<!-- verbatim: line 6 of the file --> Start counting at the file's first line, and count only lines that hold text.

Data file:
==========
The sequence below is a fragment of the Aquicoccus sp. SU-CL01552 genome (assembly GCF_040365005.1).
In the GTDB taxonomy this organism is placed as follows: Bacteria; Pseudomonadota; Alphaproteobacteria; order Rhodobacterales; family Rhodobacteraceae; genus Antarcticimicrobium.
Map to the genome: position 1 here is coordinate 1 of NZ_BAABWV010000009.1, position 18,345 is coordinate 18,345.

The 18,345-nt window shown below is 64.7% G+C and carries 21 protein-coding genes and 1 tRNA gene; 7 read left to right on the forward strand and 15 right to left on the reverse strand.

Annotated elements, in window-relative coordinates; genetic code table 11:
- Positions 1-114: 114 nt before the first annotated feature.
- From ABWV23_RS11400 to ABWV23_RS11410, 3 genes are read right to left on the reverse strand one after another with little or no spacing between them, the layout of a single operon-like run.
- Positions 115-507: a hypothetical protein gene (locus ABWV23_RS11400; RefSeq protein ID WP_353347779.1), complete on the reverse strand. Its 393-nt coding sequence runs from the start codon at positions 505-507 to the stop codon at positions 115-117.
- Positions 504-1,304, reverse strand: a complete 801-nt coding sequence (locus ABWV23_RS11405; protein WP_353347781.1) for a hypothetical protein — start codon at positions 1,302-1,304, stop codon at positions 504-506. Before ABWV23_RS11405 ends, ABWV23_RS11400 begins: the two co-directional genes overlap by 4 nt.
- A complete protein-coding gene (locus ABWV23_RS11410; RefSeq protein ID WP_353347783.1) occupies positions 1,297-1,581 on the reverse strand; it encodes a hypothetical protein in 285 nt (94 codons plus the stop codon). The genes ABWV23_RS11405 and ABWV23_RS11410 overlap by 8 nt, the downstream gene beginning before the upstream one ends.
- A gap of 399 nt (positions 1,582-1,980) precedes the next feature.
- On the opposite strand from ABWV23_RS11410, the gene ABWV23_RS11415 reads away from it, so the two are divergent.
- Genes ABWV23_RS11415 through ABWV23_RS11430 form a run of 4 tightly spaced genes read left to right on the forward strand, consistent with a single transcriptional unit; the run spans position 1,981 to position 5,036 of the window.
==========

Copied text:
- Positions 1-114: 114 nt before the first annotated feature.